Dr. Andrea Douglas had a vision of art being performed inside the African American Heritage Center. She had always wanted to see August Wilson’s Century Cycle produced. The trick was finding the artists to do it. After meeting with Leslie M. Scott-Jones to talk about the state of Black theater in Charlottesville, a plan was formed.
Fences opened in April of 2017 to rave reviews and sold out audiences.
Opening night, one of the founding members of the original Guild was in attendance. We asked if we could resurrect the name, carry on what she and others had started. She agreed. CPG was reborn!
Mission: Produce and create theatre from and for the Black perspective.
Vision: Nurture and grow Black artists in order to create a vibrant and sustainable Black theatre.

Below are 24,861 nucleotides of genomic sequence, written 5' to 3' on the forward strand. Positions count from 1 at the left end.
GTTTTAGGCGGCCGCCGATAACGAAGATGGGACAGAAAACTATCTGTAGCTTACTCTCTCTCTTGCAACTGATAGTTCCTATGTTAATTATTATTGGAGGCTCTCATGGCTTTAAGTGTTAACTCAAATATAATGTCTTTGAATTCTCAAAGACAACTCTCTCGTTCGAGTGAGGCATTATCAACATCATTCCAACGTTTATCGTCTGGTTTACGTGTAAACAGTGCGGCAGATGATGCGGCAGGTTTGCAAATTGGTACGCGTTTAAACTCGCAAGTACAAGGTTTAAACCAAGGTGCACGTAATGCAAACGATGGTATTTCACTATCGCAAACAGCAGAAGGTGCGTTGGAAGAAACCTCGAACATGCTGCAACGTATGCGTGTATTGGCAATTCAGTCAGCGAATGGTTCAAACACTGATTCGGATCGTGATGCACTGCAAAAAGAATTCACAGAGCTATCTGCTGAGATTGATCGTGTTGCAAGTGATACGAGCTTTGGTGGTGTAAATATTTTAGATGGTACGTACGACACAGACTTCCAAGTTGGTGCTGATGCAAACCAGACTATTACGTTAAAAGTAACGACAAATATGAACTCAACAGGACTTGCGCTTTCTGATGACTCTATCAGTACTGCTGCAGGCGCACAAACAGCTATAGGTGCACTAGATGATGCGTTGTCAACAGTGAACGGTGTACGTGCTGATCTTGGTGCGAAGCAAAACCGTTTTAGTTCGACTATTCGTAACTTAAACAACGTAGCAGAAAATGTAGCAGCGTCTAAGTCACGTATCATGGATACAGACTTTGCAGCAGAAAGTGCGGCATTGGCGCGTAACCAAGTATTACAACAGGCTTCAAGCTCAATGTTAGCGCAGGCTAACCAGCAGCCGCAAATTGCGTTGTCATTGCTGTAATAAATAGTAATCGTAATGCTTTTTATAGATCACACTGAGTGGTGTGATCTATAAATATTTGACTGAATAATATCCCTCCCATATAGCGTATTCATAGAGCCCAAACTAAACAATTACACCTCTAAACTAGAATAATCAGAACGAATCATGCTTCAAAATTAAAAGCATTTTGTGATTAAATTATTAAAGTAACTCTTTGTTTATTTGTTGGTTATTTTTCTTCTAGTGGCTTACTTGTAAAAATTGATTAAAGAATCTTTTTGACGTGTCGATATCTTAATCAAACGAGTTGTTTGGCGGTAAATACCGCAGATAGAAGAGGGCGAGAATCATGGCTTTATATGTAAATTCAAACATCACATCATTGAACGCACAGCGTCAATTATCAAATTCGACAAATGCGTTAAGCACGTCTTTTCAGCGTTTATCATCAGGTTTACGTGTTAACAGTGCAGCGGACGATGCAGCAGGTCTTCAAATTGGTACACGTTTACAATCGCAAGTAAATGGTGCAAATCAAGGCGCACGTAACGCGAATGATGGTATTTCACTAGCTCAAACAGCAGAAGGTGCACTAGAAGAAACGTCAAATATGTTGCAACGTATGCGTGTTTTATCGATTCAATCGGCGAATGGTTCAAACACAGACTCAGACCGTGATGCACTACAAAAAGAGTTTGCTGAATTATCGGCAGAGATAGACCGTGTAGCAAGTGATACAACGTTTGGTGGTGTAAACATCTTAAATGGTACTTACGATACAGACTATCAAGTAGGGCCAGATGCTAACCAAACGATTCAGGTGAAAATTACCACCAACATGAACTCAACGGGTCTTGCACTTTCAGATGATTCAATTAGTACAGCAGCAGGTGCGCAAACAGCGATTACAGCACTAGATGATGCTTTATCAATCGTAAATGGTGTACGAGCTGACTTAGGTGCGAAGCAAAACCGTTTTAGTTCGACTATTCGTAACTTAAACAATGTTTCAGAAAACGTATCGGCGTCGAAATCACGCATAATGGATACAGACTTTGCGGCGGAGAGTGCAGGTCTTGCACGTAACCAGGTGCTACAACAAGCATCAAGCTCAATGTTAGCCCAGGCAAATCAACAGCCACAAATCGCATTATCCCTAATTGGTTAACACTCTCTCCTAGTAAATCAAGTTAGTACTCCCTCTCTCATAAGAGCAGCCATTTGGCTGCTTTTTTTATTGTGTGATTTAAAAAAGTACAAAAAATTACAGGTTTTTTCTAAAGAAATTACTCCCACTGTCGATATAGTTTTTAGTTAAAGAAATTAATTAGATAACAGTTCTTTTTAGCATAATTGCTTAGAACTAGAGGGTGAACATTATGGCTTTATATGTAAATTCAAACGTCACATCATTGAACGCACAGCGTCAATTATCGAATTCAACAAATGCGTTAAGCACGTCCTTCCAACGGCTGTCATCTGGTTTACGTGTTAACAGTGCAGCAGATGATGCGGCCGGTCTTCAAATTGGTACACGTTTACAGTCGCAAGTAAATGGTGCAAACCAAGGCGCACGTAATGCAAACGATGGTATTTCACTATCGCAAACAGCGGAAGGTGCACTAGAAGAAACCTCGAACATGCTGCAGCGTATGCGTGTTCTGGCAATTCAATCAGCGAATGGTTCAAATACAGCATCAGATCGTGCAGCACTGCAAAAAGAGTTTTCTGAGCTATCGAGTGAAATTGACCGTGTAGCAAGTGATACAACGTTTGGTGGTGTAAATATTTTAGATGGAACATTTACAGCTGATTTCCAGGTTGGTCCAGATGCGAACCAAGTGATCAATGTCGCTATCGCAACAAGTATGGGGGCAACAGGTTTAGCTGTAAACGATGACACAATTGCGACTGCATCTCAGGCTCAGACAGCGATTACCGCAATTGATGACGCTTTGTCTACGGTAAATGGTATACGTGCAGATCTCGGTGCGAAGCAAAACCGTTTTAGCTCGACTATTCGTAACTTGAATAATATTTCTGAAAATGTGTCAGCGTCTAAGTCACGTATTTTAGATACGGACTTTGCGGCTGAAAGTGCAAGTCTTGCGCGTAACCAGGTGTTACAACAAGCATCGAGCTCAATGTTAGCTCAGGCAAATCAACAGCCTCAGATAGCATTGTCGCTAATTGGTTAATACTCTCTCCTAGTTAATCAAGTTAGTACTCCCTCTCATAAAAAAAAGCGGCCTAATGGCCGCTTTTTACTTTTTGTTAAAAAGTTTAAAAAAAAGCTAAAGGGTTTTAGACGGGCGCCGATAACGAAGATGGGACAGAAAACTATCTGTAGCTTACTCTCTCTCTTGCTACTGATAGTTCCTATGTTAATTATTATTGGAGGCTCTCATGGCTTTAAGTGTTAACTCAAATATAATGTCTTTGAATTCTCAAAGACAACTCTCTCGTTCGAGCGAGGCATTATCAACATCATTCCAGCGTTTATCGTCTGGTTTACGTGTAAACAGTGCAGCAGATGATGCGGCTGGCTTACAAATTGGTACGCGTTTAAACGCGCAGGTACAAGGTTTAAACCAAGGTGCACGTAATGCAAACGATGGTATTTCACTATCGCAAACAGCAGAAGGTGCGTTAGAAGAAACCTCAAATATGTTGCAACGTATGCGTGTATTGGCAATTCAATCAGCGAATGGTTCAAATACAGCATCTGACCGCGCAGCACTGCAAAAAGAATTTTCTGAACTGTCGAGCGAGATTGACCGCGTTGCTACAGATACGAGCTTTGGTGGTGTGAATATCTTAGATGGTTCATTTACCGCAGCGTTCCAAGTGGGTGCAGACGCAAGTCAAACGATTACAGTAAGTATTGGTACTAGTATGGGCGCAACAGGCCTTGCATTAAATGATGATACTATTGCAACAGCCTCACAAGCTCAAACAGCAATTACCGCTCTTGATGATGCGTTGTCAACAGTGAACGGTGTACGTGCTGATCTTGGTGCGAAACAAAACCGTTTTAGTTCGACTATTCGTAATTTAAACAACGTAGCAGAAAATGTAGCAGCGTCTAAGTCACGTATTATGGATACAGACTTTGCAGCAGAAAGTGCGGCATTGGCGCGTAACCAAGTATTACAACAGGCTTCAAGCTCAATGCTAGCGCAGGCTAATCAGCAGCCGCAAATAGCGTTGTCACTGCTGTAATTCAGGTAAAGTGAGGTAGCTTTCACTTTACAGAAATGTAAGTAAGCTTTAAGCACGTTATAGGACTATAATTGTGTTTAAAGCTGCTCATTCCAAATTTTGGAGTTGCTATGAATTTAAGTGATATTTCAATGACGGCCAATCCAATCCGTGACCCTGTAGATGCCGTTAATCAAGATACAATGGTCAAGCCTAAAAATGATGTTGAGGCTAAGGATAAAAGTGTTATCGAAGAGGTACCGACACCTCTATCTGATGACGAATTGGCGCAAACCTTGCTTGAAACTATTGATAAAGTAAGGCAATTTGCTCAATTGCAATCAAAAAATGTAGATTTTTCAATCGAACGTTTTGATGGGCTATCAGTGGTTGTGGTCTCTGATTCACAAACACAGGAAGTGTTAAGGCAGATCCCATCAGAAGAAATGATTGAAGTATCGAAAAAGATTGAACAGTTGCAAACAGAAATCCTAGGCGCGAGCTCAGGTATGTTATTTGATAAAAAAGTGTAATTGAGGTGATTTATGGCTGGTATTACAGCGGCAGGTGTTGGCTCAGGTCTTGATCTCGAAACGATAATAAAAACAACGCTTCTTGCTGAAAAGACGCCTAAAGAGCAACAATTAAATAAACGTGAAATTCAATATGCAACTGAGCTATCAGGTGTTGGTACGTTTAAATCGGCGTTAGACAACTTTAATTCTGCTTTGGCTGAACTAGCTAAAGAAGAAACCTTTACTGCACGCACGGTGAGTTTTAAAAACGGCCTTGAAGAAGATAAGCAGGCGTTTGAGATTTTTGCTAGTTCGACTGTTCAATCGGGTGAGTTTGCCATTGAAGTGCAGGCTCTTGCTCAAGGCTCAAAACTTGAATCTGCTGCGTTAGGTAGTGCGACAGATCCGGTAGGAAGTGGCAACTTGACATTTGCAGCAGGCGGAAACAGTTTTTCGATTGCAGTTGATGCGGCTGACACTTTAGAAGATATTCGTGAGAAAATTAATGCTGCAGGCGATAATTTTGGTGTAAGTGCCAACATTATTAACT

Leslie M. Scott-Jones was named Artistic Director later that year. She is an African-American southern woman from Virginia, encompassing all that entails. She studied theater education at VCU. Leslie has been writing, acting and directing since her teens. The world premiere of her first play Desire Moments was part of the 2014 Capital Fringe Festival. She has gone on to write several plays, novellas, and short stories. Book Ends, her first full length novel, hit the shelves Valentine’s Day Weekend 2016. Leslie has been active in Charlottesville community theater for over ten years. She most recently starred in Hambone and directed Jitney by August Wilson at the Jefferson School African-American Heritage Center, which the Guild calls home. Leslie played Louise in Seven Guitars by August Wilson which ran in November 2017 with UVa.’s Drama Department. She is mother to two amazing children and Mimi to two grandsons.